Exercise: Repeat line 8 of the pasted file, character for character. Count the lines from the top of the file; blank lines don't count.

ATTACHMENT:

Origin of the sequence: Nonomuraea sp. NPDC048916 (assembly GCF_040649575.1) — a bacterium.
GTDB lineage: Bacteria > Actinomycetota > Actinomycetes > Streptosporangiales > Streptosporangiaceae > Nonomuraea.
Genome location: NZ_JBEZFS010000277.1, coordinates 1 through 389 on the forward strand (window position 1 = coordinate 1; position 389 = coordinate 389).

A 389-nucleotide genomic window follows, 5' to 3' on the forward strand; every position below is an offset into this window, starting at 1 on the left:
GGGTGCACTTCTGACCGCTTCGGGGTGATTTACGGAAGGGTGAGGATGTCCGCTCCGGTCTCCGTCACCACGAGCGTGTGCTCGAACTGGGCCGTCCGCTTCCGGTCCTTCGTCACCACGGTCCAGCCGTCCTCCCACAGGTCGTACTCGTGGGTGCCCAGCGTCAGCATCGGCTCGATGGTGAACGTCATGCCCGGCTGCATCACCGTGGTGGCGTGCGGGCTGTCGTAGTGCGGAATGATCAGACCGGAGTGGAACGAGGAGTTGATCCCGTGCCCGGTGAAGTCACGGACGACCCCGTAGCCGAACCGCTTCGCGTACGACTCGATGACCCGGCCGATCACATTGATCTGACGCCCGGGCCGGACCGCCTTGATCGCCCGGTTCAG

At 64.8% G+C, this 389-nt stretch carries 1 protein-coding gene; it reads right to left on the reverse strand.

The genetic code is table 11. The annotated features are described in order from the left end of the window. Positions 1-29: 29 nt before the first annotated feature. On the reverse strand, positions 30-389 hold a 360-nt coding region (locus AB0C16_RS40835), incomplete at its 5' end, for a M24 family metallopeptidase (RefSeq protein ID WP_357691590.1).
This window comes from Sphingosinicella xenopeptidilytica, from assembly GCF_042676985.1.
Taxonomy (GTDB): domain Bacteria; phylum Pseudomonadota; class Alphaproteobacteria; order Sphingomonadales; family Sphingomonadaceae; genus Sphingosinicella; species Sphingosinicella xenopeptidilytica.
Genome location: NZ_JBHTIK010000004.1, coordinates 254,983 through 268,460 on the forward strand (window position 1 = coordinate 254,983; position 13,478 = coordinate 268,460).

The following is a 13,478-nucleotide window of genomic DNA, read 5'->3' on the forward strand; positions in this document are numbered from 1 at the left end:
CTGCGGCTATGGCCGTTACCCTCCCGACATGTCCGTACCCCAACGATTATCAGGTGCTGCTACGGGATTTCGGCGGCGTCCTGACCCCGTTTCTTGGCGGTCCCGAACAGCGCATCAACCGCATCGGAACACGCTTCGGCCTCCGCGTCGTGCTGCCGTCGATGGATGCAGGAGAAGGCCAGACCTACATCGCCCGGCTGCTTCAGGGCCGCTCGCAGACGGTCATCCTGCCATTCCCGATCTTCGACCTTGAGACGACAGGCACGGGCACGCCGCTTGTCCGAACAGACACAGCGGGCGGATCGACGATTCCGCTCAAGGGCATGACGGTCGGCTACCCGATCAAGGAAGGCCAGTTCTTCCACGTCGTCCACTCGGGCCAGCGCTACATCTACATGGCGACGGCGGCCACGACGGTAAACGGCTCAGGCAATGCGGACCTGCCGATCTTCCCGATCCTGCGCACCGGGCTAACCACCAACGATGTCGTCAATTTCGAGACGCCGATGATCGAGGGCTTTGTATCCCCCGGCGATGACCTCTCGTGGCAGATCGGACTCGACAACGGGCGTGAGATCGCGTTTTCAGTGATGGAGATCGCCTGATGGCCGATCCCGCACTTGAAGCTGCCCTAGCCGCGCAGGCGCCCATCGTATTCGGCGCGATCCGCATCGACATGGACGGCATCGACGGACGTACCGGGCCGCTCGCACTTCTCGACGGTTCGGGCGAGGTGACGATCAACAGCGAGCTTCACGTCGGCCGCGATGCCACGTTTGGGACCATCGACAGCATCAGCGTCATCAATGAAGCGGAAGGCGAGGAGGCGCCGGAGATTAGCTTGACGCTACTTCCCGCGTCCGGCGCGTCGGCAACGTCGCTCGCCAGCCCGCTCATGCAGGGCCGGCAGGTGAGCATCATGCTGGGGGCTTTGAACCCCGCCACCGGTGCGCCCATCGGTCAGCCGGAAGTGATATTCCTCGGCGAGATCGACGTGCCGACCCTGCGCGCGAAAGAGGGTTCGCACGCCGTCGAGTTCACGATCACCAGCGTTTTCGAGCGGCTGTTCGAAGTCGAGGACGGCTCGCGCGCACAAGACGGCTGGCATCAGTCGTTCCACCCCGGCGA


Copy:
This window comes from Sphingosinicella xenopeptidilytica, from assembly GCF_042676985.1.